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3 October, 2009

I Do Not Hate Men

img_1505On the road with the book, there’s a question people keep coming back to that I find a little odd, and it concerns women and the strength of the female characters in my novel. I think Eric Forbes’ interview with me is the best example of this, and my response to him is the answer I usually give:

How did you go about creating two strong female protagonists?
I love women. I am drawn to them, I trust them, I think highly of them and I appreciate their gifts. Which, I think, makes me consider their strengths, the source of their resilience, and the difficulties they face with a particular empathy. It has to do with my gladness that they exist and that I am one of them, more than anything I could set out to do in terms of “creating” characters. There’s the famous quote “there are no ugly women, only women who do not know how to make themselves beautiful,” something like that. In my world, I don’t believe that there are weak-willed women, only women who have not realised their strengths. Strength is, for me, the default setting for women. They can improve upon it or disregard it, but it is always there.

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So there it is. That is what I think. But apparently it is not possible to express a love of women without generating the accompanying suspicion, “she hates men.” Just the other day, after what I thought had been a very enlightened discussion about the novel, a woman turned to the assembled and explained me to them as doing just that. So for the record, I want to say, categorically, I do not hate men. img_9979I am comfortable around them, having grown up with them – older brothers and male cousins and my mother’s male students made up my domestic landscape as a child – in a way that made boys a fact of life, not some mythical beasts to go chasing after or summon to my side with some beguiling charm. I was a tree-climbing, roof-scaling, wall-leaping, skinny, androgynous being who could, most of the time, outrun and outdo the boys. My mother has been known to haul me off to the barber along with her sons and I have emerged, at the age of nine with sideburns. I kid you not.

Perhaps being free not to have to define myself as being “other than a boy,” since I was quite clearly happy as a clam all but being one myself, img_1678made me look toward women with a particularly interested eye; and what I saw, growing up, were beautiful and intelligent and, often, burdened girls and women who displayed courage in spades. No woman in my life taught me to be afraid of anything. (I learned fear all by myself in America – and it has to do with psychopaths in parking garages and Hannibal Lecter types complete with night-vision goggles; men who want to hide women or eat women!!) What I grew up wanting to be was a woman like those women of my childhood: women with inner poise and resources of the spirit that nobody could touch or mangle or take from them.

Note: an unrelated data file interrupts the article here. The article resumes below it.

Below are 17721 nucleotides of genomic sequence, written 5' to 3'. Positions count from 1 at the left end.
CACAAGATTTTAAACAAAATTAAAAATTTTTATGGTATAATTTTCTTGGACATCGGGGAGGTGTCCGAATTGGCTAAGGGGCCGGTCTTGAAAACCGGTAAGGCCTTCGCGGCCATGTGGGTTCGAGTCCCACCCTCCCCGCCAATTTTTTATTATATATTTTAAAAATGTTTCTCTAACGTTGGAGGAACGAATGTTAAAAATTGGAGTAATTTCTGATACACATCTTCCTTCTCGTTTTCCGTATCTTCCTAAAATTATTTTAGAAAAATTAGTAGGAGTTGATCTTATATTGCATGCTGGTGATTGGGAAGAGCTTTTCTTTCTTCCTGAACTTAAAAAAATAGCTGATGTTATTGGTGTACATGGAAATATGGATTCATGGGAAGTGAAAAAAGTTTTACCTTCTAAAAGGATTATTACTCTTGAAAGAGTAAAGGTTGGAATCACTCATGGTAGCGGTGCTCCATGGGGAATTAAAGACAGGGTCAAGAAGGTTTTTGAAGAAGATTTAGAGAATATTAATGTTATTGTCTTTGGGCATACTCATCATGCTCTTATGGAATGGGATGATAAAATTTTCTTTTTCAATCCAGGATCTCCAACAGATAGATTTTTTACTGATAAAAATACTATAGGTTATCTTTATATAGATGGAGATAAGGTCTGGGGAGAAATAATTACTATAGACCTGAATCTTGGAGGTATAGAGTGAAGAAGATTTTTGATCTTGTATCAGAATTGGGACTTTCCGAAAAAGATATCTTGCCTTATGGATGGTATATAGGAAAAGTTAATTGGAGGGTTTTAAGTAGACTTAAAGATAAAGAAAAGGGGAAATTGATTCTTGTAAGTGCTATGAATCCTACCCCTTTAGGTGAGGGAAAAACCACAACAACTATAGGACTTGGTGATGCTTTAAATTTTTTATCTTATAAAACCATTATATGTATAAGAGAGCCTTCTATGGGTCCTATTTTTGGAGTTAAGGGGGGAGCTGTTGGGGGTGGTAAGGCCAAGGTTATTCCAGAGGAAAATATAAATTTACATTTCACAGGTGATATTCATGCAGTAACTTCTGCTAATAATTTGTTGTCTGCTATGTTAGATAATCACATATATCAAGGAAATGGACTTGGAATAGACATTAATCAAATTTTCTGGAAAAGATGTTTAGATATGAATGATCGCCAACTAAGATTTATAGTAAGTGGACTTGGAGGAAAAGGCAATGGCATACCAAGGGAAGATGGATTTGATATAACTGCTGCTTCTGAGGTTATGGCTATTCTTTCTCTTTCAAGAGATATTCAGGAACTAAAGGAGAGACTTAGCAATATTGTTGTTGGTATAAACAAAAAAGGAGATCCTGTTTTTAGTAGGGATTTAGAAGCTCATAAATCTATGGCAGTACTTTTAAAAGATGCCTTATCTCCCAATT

What one wants to be or admires, usually informs the way in which a person approaches the world. I expect the women I meet to have a depth to the conduct of their lives that comes from inhabiting a world still tipping in favor of men, that their stories offer the kind of complexity I enjoy imagining, that their laughter has no bitter spring. I love women: I love the beauty of their physical selves, the abundance of their inner lives, their ability to see the threads in a tapestry, not just the picture it depicts.

I also love men. The men in my adult life have been and are a combination of the following: img_1825witty, smart, decent, funny, athletic, artsy, well-read human beings. Most of them can dance and are comfortable saying so. They are men who are confident enough in their masculinity that they can confess to a lack, define themselves by their thoughts and commitments, not their jobs and salaries, and who can be just as androgynous as grown men as I was as a girl. I approach the world as a woman who is at ease among them, who likes their company and can play all their games, and who is comfortable becoming any of the relatively harmless variations of female that men enjoy having around them. I never change who I am when I am around women and I have never been around a woman who has required that of me. And that is the simple difference in how I think about men and women. There is only a way of visiting with the world that finds me less on guard and more deeply engaged around women than around men. There is no hating involved.

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The Books:

The Books:

On Sal Mal Lane

In the tradition of In the Time of the Butterflies and The Kite Runner, a tender, evocative novel about the years leading up to the Sri Lankan civil war.

A Disobedient Girl

A Disobedient Girl is a compelling map of womanhood, its desires and loyalties, set against the backdrop of beautiful, politically turbulent, Sri Lanka.